Atlanta SuperSource, Inc. and its vice president of service are the defendants in a proposed collective action filed by two plaintiffs who claim they’re owed unpaid regular and overtime wages.
The complaint states the plaintiffs worked as service technicians responsible for maintenance and repair of dishwashers and laundry equipment for the defendants’ commercial clients. Prior to April 16, 2017, the lawsuit says, SuperSource, on a rolling basis, required the plaintiffs to work one week on-call and one week as a "backup" followed by one week off as “compensatory time.” The men claim they worked more than 40 hours during almost every week of their employment with SuperSource without being paid time-and-a-half hourly overtime wages.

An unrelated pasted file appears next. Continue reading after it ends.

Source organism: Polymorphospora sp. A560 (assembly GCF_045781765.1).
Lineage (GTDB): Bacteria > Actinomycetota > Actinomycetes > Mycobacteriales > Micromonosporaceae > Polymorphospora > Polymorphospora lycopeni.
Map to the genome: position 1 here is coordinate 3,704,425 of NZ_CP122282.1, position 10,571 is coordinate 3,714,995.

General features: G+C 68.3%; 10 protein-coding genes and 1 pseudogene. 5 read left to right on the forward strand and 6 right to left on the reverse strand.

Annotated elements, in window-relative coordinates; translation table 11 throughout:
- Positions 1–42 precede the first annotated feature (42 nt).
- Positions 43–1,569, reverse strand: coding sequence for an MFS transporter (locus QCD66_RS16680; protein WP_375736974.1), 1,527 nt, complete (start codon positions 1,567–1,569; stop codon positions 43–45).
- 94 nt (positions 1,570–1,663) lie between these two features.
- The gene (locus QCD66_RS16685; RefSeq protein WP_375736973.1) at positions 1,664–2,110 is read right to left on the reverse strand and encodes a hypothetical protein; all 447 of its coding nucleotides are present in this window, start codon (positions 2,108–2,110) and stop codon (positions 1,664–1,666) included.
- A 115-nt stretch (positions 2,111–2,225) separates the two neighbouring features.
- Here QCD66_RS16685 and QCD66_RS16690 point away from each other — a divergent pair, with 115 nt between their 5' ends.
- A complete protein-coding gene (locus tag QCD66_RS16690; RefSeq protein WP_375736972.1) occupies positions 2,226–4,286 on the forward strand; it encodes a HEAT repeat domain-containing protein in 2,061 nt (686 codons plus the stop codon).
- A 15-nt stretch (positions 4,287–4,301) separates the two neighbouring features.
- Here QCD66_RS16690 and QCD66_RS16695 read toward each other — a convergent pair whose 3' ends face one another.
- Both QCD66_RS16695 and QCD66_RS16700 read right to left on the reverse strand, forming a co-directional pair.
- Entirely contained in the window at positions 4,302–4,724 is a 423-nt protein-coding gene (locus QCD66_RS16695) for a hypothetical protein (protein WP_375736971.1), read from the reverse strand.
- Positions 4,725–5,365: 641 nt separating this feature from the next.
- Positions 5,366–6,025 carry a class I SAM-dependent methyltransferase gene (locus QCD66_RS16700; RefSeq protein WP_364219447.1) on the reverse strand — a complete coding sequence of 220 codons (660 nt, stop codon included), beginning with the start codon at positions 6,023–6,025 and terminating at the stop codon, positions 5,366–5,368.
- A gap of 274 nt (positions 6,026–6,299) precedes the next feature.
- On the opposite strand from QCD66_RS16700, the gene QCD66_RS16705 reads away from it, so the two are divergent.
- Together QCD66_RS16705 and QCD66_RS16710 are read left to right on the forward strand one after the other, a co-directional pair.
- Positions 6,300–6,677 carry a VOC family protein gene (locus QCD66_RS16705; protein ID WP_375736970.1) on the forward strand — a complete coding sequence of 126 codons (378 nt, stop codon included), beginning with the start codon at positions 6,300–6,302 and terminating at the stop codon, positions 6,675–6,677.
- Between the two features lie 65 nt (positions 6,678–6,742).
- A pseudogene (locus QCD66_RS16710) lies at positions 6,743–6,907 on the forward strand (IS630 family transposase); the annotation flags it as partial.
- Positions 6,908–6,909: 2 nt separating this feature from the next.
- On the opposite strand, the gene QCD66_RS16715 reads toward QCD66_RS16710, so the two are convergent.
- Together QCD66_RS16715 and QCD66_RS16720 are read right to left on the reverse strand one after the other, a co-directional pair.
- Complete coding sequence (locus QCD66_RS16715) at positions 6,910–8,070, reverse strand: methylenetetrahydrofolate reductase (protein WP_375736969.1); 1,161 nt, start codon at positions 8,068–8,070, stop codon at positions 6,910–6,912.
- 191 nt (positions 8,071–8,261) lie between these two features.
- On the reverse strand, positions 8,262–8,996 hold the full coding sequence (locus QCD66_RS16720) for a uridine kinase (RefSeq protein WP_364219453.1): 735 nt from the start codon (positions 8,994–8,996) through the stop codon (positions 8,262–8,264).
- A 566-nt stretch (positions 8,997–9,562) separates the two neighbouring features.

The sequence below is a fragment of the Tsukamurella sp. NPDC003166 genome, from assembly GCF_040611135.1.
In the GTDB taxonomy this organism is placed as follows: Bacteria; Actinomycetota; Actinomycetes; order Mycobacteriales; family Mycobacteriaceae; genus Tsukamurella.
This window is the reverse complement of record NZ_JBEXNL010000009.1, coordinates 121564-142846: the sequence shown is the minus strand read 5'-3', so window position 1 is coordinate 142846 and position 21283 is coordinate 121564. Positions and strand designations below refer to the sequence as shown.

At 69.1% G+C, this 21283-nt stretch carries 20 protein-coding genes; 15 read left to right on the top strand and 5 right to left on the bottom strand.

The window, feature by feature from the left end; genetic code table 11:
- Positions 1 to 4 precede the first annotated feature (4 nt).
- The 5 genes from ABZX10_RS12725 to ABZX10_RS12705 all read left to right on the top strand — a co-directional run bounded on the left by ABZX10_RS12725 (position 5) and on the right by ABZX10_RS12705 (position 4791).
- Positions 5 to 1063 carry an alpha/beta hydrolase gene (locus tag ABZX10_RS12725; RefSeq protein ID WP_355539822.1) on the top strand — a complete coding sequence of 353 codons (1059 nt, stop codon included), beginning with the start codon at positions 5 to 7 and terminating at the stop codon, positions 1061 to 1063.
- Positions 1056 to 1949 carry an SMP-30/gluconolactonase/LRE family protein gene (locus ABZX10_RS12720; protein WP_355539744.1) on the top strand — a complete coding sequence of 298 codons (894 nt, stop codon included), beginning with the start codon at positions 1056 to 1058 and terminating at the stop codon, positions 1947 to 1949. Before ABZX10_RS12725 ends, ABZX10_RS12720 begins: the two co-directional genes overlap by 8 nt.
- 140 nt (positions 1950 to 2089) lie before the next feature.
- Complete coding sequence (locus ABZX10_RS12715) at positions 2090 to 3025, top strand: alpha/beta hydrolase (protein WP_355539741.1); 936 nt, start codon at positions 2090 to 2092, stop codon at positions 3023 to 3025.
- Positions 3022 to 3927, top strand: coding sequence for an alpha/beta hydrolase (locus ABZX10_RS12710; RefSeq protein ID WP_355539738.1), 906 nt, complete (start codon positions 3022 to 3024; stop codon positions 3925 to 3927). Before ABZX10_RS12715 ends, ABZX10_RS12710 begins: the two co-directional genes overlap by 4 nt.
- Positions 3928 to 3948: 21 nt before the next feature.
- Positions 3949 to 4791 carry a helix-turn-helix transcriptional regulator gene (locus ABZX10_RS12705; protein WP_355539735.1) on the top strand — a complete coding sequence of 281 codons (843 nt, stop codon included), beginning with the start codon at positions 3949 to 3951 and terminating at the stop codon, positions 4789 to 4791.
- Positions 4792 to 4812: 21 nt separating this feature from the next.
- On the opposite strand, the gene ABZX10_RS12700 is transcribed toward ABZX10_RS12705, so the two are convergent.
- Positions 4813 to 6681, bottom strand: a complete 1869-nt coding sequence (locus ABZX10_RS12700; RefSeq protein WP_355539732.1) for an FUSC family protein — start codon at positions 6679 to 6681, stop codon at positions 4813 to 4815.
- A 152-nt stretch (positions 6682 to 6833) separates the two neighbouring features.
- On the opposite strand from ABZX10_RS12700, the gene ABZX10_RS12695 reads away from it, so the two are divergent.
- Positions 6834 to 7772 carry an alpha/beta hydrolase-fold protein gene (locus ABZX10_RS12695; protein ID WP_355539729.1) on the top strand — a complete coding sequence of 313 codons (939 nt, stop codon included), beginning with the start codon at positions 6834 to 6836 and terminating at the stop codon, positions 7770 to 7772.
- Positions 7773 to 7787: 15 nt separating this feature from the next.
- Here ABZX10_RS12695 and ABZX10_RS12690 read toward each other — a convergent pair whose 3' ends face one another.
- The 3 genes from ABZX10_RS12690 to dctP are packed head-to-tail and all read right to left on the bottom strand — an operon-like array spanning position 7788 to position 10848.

“During weeks [the plaintiffs] and similarly situated employees were on-call, they regularly worked sixty-five (65) to eighty (80) hours per week,” the case says. “During weeks [the plaintiffs] worked as backup, they regularly worked fifty (50) hours per week.”
At the center of the suit is SuperSource’s alleged policy of awarding members of the proposed collective “comp time” rather than time-and-a-half overtime pay. The complaint points out that the use of compensatory time is limited to state and government employees and is not an option for private employers.
The case goes on to claim that even though SuperSource changed its policy in April 2017 and began paying overtime for any hours worked past 45 per week, the Fair Labor Standards Act (FLSA) required all hours worked beyond 40 in a week to be compensated at a time-and-a-half rate. After the Department of Labor stepped in around March 2018, the lawsuit says, the defendants finally began remitting proper OT pay.